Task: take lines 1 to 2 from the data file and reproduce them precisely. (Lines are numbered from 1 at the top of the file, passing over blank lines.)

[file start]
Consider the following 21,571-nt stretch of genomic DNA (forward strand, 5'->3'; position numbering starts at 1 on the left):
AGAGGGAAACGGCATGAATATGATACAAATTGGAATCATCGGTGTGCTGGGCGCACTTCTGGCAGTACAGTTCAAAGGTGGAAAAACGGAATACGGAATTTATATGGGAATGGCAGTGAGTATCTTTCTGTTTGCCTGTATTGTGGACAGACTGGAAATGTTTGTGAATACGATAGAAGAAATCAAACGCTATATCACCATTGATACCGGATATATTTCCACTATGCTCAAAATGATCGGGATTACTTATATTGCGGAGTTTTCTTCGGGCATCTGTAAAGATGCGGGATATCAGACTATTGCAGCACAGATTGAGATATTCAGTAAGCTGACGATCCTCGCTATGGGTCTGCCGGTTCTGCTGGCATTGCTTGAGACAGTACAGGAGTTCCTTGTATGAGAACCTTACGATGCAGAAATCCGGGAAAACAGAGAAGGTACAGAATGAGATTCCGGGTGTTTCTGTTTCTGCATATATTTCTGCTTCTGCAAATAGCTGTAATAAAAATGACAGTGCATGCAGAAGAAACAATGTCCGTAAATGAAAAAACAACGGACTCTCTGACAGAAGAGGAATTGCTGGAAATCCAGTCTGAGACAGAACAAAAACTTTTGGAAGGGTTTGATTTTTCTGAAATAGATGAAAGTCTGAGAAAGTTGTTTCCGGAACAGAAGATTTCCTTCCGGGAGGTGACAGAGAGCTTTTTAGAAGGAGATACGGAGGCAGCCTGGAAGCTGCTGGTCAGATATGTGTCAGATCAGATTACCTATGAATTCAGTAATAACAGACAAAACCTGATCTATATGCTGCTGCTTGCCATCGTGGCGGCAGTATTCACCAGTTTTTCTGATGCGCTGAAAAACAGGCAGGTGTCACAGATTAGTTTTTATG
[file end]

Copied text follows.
Consider the following 21,571-nt stretch of genomic DNA (forward strand, 5'->3'; position numbering starts at 1 on the left):
AGAGGGAAACGGCATGAATATGATACAAATTGGAATCATCGGTGTGCTGGGCGCACTTCTGGCAGTACAGTTCAAAGGTGGAAAAACGGAATACGGAATTTATATGGGAATGGCAGTGAGTATCTTTCTGTTTGCCTGTATTGTGGACAGACTGGAAATGTTTGTGAATACGATAGAAGAAATCAAACGCTATATCACCATTGATACCGGATATATTTCCACTATGCTCAAAATGATCGGGATTACTTATATTGCGGAGTTTTCTTCGGGCATCTGTAAAGATGCGGGATATCAGACTATTGCAGCACAGATTGAGATATTCAGTAAGCTGACGATCCTCGCTATGGGTCTGCCGGTTCTGCTGGCATTGCTTGAGACAGTACAGGAGTTCCTTGTATGAGAACCTTACGATGCAGAAATCCGGGAAAACAGAGAAGGTACAGAATGAGATTCCGGGTGTTTCTGTTTCTGCATATATTTCTGCTTCTGCAAATAGCTGTAATAAAAATGACAGTGCATGCAGAAGAAACAATGTCCGTAAATGAAAAAACAACGGACTCTCTGACAGAAGAGGAATTGCTGGAAATCCAGTCTGAGACAGAACAAAAACTTTTGGAAGGGTTTGATTTTTCTGAAATAGATGAAAGTCTGAGAAAGTTGTTTCCGGAACAGAAGATTTCCTTCCGGGAGGTGACAGAGAGCTTTTTAGAAGGAGATACGGAGGCAGCCTGGAAGCTGCTGGTCAGATATGTGTCAGATCAGATTACCTATGAATTCAGTAATAACAGACAAAACCTGATCTATATGCTGCTGCTTGCCATCGTGGCGGCAGTATTCACCAGTTTTTCTGATGCGCTGAAAAACAGGCAGGTGTCACAGATTAGTTTTTATG